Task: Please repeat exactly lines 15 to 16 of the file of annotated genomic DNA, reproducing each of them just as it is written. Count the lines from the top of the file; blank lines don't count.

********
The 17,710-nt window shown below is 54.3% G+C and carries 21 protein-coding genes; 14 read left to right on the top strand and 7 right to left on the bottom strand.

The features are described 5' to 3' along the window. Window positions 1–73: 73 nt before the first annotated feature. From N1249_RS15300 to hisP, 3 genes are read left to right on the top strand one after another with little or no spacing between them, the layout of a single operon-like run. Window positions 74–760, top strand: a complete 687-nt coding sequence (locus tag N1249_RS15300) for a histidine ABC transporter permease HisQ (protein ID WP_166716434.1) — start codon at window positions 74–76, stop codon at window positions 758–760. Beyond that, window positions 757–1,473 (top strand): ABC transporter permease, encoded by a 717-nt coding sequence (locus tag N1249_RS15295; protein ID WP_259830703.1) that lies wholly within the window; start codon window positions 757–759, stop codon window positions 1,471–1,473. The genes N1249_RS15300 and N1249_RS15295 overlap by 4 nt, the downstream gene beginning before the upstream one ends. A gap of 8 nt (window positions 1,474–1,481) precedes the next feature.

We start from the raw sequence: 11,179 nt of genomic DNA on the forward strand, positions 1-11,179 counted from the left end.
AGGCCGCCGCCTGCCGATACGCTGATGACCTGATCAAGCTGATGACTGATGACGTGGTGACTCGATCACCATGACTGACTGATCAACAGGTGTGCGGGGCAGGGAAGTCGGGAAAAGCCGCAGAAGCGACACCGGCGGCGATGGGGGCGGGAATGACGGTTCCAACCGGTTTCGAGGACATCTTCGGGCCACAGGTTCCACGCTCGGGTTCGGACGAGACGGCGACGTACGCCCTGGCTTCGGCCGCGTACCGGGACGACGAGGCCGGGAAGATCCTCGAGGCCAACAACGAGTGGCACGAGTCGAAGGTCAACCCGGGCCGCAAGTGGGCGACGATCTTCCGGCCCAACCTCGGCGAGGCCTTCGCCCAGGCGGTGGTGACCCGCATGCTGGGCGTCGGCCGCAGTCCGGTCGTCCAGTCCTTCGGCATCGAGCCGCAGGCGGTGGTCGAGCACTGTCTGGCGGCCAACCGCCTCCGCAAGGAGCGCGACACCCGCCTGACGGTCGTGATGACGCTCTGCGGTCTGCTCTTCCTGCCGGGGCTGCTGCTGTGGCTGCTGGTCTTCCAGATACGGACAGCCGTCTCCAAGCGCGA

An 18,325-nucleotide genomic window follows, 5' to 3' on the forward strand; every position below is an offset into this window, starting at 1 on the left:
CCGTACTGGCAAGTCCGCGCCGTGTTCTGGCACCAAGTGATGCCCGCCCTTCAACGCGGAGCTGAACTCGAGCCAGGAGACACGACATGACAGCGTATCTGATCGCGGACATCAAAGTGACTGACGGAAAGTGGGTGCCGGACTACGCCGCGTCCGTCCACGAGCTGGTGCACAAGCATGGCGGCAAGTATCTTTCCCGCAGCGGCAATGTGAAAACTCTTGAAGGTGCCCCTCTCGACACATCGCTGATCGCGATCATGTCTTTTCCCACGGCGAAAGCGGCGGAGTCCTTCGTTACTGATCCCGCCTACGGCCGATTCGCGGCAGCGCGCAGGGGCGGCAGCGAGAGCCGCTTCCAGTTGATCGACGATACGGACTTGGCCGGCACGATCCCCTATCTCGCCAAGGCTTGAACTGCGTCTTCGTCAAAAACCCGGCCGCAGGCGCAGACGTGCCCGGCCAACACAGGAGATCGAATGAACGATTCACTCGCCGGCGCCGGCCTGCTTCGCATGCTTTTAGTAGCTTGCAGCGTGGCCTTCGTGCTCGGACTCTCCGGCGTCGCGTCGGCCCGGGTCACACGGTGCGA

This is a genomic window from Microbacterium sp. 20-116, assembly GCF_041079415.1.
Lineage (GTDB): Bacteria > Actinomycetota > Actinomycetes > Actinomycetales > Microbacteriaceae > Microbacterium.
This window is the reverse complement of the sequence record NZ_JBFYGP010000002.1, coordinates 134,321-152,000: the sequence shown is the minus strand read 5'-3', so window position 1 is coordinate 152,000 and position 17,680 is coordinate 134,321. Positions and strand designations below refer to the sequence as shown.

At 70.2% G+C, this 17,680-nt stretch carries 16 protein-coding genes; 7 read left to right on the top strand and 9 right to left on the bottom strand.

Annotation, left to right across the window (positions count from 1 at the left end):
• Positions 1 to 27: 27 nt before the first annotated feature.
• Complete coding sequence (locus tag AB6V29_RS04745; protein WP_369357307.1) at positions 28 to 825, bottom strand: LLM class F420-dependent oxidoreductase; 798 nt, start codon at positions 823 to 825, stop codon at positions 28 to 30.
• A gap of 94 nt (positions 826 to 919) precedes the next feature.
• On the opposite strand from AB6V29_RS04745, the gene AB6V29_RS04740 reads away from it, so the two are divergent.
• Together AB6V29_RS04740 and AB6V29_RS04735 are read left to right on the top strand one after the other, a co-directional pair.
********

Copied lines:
• On the opposite strand from AB6V29_RS04745, the gene AB6V29_RS04740 reads away from it, so the two are divergent.
• Together AB6V29_RS04740 and AB6V29_RS04735 are read left to right on the top strand one after the other, a co-directional pair.